Entries Tagged 'Holiday & Seasonal Ideas' ↓

Dream vacation writing prompts for kids

Let’s face it. When you tell your kids you’re going on vacation, it usually means a road trip to visit Grandpa and Grandma!

Sure, you might spend a week at the beach—or even blow a wad at Disney World—but it’s pretty unlikely that most homeschooling families can afford to take the children to faraway places around the globe.

Dream vacation writing prompts let kids dream about exotic trips to places they may never get to visit, such as an English castle or African savanna.

That’s what I love about today’s dream vacation writing prompts: they let your kids dream about exotic trips to places they may never otherwise get to visit. So, what are you waiting for? Pull out the atlas and set the kids free to do some armchair traveling!

1. Hakuna Matata

You just found out your family is going on an African safari! Write about four things you will do at your exciting destination.

2. How I Spent My Summer Vacation

What if your restful summer vacation turned into an unexpected adventure? Write a story about this crazy experience using at least five words from this list: roof, jewels, thief, trap door, popcorn stand, tourist, speedboat, bookstore, escape, camera.

3. Where in the World?

If you could travel anywhere in the world for a two-week vacation, where would you go? Write a letter convincing your parents to take you there.

4. Distinctive Digs

Imagine spending the summer in Great Britain! For your holiday accommodations, would you rather:

  • Lodge at a restored English castle?
  • Explore the Devonshire countryside from a thatched-roof cottage?
  • Stay in a lighthouse on the rugged coast of Scotland?
  • Sleep in a fancy hotel in the heart of London?

Explain the reasons for your choice.

5. Horsin’ Around

Your aunt and uncle have just invited you to spend a week at a dude ranch in Colorado. Make a list of 10 things you’ll want to pack in your suitcase.

Did you enjoy these writing ideas? If so, be sure to check back each week for more Writing Prompt Wednesdays!

. . . . .

Photo Credits: “Eiffel Tower” by Lauren ManningAn Interesting Animal” by Justin Jensen, “A girl and her Canon” by John Benson, “Bodiam Castle” by Phillip Capperused under CC BY

Father’s Day writing prompts

This week, let’s celebrate Dad! With these engaging Father’s Day writing prompts, kids will jump at the chance to design a robotic assistant, craft a special award, plan a dream date with Dad, or make a Father’s Day card.

Inspirational Father's Day writing prompts have kids describing an ideal day with Dad, devising a "chore robot," and listing Dad's top 10 attributes!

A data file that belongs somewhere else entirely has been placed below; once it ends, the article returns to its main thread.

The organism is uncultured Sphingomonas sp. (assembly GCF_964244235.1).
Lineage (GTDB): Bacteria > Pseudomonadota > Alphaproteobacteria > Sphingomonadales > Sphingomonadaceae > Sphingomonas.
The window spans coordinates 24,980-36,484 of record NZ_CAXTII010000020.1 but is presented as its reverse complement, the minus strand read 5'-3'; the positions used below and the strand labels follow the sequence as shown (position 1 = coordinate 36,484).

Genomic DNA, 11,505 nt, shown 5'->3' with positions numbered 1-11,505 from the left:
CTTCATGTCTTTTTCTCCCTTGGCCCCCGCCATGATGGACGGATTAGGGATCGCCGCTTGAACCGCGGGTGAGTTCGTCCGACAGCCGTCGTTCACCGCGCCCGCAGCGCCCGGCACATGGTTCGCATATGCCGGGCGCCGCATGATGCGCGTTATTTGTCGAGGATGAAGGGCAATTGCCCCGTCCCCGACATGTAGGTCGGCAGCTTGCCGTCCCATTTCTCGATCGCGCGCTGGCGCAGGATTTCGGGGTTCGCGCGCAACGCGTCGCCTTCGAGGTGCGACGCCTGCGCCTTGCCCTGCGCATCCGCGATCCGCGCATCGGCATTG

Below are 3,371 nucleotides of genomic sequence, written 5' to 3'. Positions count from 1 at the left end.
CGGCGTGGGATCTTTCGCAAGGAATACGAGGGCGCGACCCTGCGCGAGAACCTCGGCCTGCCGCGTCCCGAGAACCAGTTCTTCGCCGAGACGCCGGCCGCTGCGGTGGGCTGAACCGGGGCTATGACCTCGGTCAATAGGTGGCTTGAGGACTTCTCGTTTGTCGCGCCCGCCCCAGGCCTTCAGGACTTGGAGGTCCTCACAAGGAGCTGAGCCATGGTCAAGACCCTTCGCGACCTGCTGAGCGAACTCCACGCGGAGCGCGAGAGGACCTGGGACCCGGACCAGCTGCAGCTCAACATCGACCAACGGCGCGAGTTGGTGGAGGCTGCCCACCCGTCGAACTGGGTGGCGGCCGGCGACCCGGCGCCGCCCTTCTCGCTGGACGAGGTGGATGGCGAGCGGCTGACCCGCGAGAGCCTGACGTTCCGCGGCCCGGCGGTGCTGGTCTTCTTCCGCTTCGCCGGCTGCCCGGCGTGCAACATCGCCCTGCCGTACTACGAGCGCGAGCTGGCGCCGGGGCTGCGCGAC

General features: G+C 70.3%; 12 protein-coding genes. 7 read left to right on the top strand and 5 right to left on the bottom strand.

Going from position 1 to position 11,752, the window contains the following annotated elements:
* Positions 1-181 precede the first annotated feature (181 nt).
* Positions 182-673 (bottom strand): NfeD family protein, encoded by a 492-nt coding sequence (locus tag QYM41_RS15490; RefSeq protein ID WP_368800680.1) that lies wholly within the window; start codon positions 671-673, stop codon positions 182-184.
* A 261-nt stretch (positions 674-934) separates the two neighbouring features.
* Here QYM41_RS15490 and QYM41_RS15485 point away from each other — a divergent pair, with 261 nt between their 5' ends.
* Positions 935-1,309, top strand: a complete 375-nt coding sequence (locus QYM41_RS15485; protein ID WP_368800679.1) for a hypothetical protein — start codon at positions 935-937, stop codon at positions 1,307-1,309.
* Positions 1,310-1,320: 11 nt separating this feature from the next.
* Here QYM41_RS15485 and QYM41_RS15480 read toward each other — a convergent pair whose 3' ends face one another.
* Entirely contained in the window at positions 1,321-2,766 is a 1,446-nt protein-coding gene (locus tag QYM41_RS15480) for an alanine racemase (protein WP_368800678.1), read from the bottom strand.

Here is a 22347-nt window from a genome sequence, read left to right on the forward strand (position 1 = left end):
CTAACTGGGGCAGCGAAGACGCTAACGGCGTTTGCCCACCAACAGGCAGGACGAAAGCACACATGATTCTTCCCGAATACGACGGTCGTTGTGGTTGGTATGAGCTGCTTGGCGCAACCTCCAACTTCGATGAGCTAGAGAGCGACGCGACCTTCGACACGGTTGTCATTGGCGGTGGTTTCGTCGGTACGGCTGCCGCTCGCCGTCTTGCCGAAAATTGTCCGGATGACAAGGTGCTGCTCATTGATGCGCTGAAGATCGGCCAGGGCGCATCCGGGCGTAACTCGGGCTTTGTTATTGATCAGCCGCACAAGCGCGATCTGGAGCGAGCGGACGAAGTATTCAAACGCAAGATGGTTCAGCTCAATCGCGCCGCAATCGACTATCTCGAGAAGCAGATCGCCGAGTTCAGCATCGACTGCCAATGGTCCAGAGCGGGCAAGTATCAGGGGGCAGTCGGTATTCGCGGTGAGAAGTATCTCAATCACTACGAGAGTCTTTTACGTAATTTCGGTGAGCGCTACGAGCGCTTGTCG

1. Father’s Little Helper

For a Father’s Day gift, you’re debating between giving your dad a robot that does outside chores or one that fixes broken things around the house. Which one do you think he’d rather have? Describe five chores this new robot will perform.

2. That’s My Dad!

Make a greeting card listing 10 reasons your dad is the greatest father in the world. Illustrate your creation with photos, clipart, or drawings. Seal it in an envelope and present it to him on Father’s Day.

3. Dad’s Dream Day

If you could surprise your dad with a special day, what would the two of you do together? Would you go fishing, hiking, or sky diving? Visit an amusement park or air museum? Race go-karts, play miniature golf, or try bungee jumping? Read and watch movies together? Think of something he would really love to do, and describe your ideal day. Don’t forget to include the pizza, burgers, or ice cream!

4. Best Man

Using a blank sheet of paper and colored pencils or markers, design an award to give your dad for Father’s Day. Include a motto or slogan such as: Superhero to one wife and four kids since 1998 or Best Pancake Maker and Paper Airplane Flyer. For added fun, fill in and print an “official” certificate for free from 123Certificates.com.

Note: Be smart! Always use the Internet with parent supervision.

Did your children enjoy these prompts? Check back each week for more Writing Prompt Wednesdays!

Photo Credits: Sneaker Dog (feet), Kelly Sikkema (reading), courtesy of Creative Commons

3 ways to keep kids writing this summer

Keep kids writing this summer! Set them loose to journal about favorite books, write to a pen pal, or use imaginative story starters!

This article contains affiliate links for products we’re  confident your family will love!

Whether you school year-round or take a long break over the summer, it’s always a good idea to include activities that involve writing. Consider an out-of-the-box book report, dabble in writing across the curriculum, or try one of the following ways to keep kids writing during these hot and sultry months.

1. Book Journals

Since reading and writing go hand-in-hand, I hope reading activities are on your family’s list of summertime priorities! From time to time, invite your kids to reflect on a book (or chapter) they just read. This activity isn’t meant to be a book report. Rather, encourage them to choose one of these book journal prompts and run with it!

  • I can’t believe ­­­­­­­­­______ (character) ­­­­­­­­­______ (did what). I think that was a ­­­­­­­­­______ idea because …
  • When ­­­­­­­­­______ happened, it made me feel ­­­­­­­­­______ because …
  • My favorite character is ­­­­­­­­­______ because …
  • I have three questions about what I just read. First, I wonder why ­­­­­­­­­______ .